With 955 congregations certified, with 152,017 members, the UUA grew by 97 members.
Of the silent, stagnant middle I mentioned earlier: the correct numbers are:
- 53 shrank by 2% or less.
- 70 grew by 2% or less
- 114 reported exactly the same numbers as last year.
I have/shall make a few interlined corrections from by last report. Otherwise, it stands.
I’ll pull the 2003 certification numbers forward and make an analysis later. And I’ll move on to my next project. Until then, the “big winners” are . . .
- Greatest numberical growth. All Souls Church, Unitarian, Washington. 107 new members. (runner up: First Universalist Church, Minneapolis. 79 new members.)
- Greatest percentage growth by a tiny church. (under 35 members) Gaia Community, Kansas City (21 to 34 members): 61.9%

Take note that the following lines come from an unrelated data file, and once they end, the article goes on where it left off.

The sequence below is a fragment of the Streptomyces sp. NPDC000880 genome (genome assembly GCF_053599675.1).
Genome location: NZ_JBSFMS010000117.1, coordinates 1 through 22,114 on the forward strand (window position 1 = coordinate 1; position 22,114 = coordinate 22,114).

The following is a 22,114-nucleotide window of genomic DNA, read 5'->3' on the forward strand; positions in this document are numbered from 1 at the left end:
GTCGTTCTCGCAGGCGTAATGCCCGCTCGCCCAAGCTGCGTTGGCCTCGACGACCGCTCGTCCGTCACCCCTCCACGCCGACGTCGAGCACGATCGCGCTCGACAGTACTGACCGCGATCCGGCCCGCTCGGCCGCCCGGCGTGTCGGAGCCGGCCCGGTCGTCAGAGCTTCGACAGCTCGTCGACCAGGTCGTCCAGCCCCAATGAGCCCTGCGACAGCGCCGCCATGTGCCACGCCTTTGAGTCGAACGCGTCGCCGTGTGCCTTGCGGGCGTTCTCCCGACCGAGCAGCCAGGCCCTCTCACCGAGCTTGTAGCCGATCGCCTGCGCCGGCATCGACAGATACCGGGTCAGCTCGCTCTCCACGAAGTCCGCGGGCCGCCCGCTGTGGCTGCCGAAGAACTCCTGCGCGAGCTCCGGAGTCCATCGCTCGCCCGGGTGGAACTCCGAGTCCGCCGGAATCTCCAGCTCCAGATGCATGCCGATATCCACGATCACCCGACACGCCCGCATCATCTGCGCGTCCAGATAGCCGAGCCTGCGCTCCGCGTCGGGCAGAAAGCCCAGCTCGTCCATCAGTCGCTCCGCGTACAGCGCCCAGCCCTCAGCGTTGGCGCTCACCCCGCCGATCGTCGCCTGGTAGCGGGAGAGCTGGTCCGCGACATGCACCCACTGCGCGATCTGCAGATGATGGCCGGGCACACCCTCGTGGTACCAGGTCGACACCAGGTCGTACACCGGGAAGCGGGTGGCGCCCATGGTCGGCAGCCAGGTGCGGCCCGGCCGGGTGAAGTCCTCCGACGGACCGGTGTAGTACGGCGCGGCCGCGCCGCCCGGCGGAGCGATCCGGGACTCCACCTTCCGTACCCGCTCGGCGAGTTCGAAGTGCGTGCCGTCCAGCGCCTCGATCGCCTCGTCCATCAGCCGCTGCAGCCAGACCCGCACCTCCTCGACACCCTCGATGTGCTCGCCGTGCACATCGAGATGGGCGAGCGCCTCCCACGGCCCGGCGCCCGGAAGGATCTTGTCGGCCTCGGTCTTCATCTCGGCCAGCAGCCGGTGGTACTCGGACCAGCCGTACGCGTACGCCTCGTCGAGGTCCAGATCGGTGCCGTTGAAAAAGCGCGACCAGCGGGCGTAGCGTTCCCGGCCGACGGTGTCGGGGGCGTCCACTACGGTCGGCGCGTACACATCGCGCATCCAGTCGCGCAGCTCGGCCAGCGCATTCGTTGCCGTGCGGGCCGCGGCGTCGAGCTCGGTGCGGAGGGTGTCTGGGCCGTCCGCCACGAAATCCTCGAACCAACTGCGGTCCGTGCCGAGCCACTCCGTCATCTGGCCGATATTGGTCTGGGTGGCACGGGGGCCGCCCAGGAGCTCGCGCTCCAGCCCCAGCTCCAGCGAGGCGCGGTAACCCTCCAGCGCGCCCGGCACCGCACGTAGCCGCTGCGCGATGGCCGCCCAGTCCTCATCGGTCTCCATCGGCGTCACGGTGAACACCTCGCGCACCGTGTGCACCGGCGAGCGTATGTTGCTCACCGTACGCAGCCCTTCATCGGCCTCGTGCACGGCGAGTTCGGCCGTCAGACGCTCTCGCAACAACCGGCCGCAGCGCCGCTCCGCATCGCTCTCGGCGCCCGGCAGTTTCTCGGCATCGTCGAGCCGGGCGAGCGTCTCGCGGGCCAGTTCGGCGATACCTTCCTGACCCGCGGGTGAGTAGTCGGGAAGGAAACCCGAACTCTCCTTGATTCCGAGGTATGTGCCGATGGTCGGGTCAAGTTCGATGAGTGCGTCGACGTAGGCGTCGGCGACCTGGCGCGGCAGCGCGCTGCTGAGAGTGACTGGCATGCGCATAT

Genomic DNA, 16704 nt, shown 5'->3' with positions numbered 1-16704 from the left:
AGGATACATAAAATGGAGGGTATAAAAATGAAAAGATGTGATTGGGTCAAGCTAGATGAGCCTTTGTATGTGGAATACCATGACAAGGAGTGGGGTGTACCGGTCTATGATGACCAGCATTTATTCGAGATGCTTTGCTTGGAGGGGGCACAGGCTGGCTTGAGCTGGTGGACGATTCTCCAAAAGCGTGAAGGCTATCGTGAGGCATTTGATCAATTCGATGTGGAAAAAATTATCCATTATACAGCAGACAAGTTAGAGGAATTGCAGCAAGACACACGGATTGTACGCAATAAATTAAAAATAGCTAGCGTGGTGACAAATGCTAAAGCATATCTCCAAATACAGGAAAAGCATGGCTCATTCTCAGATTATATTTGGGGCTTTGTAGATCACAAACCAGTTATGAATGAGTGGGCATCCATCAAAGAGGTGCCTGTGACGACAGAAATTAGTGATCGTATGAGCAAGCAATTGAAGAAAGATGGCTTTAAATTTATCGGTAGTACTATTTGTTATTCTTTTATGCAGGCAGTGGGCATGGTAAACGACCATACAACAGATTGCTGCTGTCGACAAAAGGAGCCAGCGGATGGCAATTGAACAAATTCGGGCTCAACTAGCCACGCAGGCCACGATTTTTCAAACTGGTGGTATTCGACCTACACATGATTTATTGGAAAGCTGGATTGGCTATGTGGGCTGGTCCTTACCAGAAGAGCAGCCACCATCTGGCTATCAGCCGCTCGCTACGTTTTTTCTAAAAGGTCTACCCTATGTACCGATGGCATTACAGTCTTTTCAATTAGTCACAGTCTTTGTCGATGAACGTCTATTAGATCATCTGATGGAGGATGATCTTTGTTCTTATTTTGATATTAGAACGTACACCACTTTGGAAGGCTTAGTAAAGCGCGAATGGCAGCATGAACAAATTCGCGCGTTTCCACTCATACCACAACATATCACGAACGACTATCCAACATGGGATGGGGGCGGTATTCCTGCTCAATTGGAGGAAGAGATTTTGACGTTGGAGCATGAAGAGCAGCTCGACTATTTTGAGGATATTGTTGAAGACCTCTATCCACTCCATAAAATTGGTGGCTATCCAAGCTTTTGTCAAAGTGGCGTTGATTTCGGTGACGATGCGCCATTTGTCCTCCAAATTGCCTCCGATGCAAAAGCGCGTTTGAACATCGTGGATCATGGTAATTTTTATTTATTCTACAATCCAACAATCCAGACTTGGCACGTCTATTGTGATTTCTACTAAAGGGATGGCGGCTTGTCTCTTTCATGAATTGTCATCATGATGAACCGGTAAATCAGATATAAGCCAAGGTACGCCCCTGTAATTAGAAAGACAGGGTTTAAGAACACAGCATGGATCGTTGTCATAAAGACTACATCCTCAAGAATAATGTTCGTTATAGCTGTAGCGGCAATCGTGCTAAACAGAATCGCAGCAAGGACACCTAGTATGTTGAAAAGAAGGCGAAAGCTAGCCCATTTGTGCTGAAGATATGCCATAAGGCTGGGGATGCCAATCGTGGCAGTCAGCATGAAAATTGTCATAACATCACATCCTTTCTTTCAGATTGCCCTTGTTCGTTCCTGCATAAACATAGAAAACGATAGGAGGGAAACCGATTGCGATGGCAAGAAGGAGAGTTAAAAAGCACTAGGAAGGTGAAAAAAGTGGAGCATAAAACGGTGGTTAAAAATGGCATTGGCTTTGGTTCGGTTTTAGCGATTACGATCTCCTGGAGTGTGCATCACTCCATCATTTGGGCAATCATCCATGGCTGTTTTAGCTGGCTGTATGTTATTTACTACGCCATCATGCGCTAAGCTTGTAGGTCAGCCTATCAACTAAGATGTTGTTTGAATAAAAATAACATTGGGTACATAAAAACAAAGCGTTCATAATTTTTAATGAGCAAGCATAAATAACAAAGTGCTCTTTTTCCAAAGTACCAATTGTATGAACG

- Greatest percentage growth by a small church. (35-100 members) Unitarian Universalist Fellowship of Franklin, New Hampshire (37 to 56 members): 42.5%
- Greatest percentage growth by a medium-sized church. (101-550 members) Humboldt Unitarian Universalist Fellowship, Bayside, California (146 to 189 members): 29.5%
- Greatest percentage growth by a large church. (above 550 members) First Unitarian Universalist Church, Columbus, Ohio (568 to 645 members): 13.6%
These distinctions are largely a reflection of how the UUA breaks down, plus certain administrative distinctions. Have a better break-down? Let me know. Those churches that didn’t certify in 2003, and federated churches (because of their somewhat artificial membership breakdown) aren’t eligible.